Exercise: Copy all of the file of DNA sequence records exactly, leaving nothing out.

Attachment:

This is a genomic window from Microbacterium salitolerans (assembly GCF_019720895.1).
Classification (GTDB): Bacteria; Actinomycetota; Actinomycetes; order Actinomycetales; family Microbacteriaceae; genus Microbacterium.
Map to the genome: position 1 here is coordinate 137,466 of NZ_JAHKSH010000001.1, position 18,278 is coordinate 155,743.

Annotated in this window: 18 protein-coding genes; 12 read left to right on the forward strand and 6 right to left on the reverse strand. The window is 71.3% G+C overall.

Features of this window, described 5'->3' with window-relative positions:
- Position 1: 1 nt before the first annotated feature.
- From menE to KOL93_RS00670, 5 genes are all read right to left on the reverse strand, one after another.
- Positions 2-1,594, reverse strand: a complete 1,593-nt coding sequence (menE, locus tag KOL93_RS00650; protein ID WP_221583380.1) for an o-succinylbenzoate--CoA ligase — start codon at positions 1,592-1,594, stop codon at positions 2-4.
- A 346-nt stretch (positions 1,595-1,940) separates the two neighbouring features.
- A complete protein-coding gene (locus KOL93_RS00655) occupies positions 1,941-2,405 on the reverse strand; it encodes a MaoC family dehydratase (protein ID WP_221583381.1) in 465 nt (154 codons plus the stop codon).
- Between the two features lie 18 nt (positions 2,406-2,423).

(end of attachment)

This is a genomic window from Microbacterium salitolerans (assembly GCF_019720895.1).
Classification (GTDB): Bacteria; Actinomycetota; Actinomycetes; order Actinomycetales; family Microbacteriaceae; genus Microbacterium.
Map to the genome: position 1 here is coordinate 137,466 of NZ_JAHKSH010000001.1, position 18,278 is coordinate 155,743.

Annotated in this window: 18 protein-coding genes; 12 read left to right on the forward strand and 6 right to left on the reverse strand. The window is 71.3% G+C overall.

Features of this window, described 5'->3' with window-relative positions:
- Position 1: 1 nt before the first annotated feature.
- From menE to KOL93_RS00670, 5 genes are all read right to left on the reverse strand, one after another.
- Positions 2-1,594, reverse strand: a complete 1,593-nt coding sequence (menE, locus tag KOL93_RS00650; protein ID WP_221583380.1) for an o-succinylbenzoate--CoA ligase — start codon at positions 1,592-1,594, stop codon at positions 2-4.
- A 346-nt stretch (positions 1,595-1,940) separates the two neighbouring features.
- A complete protein-coding gene (locus KOL93_RS00655) occupies positions 1,941-2,405 on the reverse strand; it encodes a MaoC family dehydratase (protein ID WP_221583381.1) in 465 nt (154 codons plus the stop codon).
- Between the two features lie 18 nt (positions 2,406-2,423).